8. systemd clusters itself into PID 1. Due to it controlling lots of different components, this means that there are tons of scenarios in which it can crash and bring down the whole system. But in addition, this means that plenty of non-kernel system upgrades will now require a reboot. Enjoy your new Windows 9 Linux system! In fairness, systemd does provide a mechanism to reserialize and reexecute systemctl in real time. If this fails, of course, the system goes down. There are several ways that this can occur9. This happens to be another example of SPOF.
    This is the third time the authors lack of understanding of systemd has shown through, not everything in systemd is part of the systemd init process. Tries to make a point about how the init can fail, and be restarted safely, but if the restart fails can crash the system. This is of course true, it could crash the system, but is exceptionally unlikely. And some nonsense about how this makes Linux literally Windows.

    9. systemd is designed with glibc in mind, and doesn't take kindly to supporting other libcs all that much10.
    Ok, is this a problem for Linux users, the platform that systemd was developed for? even then, in the referenced mailing list message Lennart politely declines to accept patches for a libc incompatible with glibc, with a set of reasonable exceptions, so it's not totally out of the question.

    10. systemd's complicated nature makes it harder to extend and step outside its boundaries. While you can more or less trivially start shell scripts from unit files, it's more difficult to write behavior that goes outside the box, what with all the feature bloat. Many users will likely need to write more complicated programs that directly interact with the systemd API, or even patch systemd directly.
    The author never explains any scenarios in which it would be necessary for users to patch systemd and assumes that using the systemd API is a bad thing all the while discounting the advanced features you get right out of the box.

    11. Ultimately, systemd's parasitism is symbolic of something more than systemd itself. It shows a radical shift in thinking by the Linux community. Not necessarily a positive one, either. One that is vehemently postmodern, monolithic, heavily desktop-oriented, choice-limiting, isolationist, reinvents the flat tire, and is just anti-Unix in general. If your goal is to pander to the lowest common denominator, so be it. We will look for alternatives, however.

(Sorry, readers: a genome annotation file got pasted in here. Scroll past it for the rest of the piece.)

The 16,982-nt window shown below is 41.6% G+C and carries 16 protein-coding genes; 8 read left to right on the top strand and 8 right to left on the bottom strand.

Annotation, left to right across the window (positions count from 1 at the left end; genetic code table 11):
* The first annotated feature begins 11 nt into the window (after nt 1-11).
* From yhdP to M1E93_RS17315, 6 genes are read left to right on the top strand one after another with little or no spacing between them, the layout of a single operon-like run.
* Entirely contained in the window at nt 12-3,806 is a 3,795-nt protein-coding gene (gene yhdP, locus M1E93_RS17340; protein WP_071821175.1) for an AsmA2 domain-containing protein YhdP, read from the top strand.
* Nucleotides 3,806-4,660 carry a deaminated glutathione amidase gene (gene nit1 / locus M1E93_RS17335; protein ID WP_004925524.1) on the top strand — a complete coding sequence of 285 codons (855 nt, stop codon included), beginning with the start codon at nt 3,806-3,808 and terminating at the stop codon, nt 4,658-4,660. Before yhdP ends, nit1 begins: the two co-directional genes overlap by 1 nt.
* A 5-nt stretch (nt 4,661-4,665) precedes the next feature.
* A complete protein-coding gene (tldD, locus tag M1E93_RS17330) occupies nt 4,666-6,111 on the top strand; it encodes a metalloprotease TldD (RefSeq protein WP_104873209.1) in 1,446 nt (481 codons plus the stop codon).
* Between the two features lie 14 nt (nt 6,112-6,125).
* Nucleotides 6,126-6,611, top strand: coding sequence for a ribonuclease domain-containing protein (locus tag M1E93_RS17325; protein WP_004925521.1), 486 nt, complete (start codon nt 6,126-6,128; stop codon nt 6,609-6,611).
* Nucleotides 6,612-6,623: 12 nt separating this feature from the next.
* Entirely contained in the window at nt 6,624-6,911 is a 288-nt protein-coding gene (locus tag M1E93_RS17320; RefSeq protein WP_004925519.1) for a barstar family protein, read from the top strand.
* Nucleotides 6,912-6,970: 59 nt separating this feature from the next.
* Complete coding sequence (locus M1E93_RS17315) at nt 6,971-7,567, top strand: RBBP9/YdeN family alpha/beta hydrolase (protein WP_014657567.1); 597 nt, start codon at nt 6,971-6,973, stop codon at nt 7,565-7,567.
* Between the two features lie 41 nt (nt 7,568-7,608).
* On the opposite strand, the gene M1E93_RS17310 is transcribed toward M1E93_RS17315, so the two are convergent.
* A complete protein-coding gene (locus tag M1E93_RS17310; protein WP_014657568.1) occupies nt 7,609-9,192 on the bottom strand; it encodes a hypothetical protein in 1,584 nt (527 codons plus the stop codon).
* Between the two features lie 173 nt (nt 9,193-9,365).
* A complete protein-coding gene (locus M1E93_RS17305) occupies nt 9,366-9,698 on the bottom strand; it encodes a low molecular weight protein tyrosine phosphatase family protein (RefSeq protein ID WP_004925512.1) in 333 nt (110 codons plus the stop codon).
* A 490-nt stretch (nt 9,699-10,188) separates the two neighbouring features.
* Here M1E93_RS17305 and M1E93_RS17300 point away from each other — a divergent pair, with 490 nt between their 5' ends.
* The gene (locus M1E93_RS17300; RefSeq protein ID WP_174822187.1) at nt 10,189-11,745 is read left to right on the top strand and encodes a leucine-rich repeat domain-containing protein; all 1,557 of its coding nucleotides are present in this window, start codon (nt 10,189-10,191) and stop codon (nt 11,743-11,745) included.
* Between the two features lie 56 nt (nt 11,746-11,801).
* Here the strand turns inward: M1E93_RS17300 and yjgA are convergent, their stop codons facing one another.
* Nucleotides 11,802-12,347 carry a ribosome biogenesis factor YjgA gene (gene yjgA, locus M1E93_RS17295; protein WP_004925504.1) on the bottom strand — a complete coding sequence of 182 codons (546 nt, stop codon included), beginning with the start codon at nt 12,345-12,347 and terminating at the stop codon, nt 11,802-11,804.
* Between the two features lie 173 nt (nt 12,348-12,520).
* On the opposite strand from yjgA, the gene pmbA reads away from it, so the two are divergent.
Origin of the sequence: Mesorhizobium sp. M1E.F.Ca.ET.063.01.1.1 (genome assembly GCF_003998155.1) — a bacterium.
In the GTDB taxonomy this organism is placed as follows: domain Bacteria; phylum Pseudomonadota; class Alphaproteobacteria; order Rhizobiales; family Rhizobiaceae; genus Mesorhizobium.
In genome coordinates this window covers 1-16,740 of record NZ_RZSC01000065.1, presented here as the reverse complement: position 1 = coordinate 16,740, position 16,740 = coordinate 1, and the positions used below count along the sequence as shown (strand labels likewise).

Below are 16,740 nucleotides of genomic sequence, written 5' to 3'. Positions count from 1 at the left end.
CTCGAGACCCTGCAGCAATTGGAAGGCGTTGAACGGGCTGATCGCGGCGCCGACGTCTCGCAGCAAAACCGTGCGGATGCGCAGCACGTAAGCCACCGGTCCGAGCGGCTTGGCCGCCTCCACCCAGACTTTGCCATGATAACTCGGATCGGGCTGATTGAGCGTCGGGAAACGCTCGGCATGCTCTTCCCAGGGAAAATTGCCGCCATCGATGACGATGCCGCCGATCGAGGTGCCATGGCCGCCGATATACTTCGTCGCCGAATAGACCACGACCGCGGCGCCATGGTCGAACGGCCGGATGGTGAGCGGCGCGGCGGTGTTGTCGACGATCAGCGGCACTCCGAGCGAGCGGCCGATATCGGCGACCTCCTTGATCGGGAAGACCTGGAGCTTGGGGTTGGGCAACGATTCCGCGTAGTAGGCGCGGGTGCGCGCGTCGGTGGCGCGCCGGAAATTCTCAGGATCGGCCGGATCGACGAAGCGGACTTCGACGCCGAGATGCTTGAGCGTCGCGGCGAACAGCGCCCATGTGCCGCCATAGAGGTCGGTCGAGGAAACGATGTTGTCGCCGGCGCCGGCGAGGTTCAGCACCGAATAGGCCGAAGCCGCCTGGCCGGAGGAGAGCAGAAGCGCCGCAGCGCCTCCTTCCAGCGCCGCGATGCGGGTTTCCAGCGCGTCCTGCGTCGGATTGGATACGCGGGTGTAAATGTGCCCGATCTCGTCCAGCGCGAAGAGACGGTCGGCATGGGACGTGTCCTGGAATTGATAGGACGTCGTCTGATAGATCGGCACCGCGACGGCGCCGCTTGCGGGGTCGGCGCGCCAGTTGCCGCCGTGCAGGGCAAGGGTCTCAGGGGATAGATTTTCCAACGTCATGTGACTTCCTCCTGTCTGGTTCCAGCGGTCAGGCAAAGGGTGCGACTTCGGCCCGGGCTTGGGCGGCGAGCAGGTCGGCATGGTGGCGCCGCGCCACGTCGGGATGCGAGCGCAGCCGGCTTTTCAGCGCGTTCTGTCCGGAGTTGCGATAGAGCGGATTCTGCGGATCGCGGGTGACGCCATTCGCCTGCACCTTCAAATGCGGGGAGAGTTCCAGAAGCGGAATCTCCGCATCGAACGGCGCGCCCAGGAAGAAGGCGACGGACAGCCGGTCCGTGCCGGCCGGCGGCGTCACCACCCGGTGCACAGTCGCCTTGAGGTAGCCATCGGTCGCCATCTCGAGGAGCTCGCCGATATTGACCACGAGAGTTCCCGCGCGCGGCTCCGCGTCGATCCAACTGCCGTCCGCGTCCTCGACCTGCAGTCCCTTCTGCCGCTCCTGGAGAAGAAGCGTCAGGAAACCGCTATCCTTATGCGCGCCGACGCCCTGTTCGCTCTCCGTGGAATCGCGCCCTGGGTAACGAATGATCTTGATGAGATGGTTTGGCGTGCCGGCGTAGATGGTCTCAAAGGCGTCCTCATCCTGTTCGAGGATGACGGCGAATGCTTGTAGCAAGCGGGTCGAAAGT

The author summarises their position by disparaging anyone who disagrees with a whole stream of negative connotations that they have failed to make a valid case for.

    None of these arguments stood up to more than five minutes scrutiny, often repeat themselves, and are shrouded in a sea of references to things that are either attack pieces or fairly innocuous statements and documentation.

    Originally posted by prodigy_ View Post
    It's by no means comprehensive but it won't take much time to read and is straight to the point. I'm not the author but I'd sign under every word.
    It doesn't even come close to being a decent criticism, of course you'd sign under every word. These same points have been brought up time and time again, only to be torn down as the clear bullshit they are, yet here you are bringing them back up again.

    Do you learn prodigy? Or do you wake up every morning with no memory of the previous day?

    Here's someone else's rebuttal from 60 days ago:
    Last edited by psychoticmeow; 06-20-2014, 10:14 AM.


    • #72
      Originally posted by prodigy_ View Post
      Ever heard of coercion? And no it doesn't mean someone is literally holding a knife to your throat. There are other, much more subtle ways. Systemd is about forcing dependencies and limiting choices as much as possible and in the end distro/software maintainers are affected by this behavior in the same way as regular users. You can't just fork everything even if you know C as the back of your hand.
      So, they are coercing KDE and XFCE into supporting socket activation, for example? How exactly did they do that?


      • #73
        Originally posted by erendorn View Post
        I doubt anything can benefit discussions with prodigy. I wouldn't really call them "discussions" anyway. He's on my ignore list, and my life certainly has improved since, but sadly people keep quoting him :/
        I'm sorry, I will stop quoting posts that seem a little out there ex. a person who quotes a tiny piece of my long post just to say that he will never run an Android-like OS on a server. Of course not, who would even try that. I thought he wanted to be my friend... then he goes on to insinuate I have a tablet! That guy...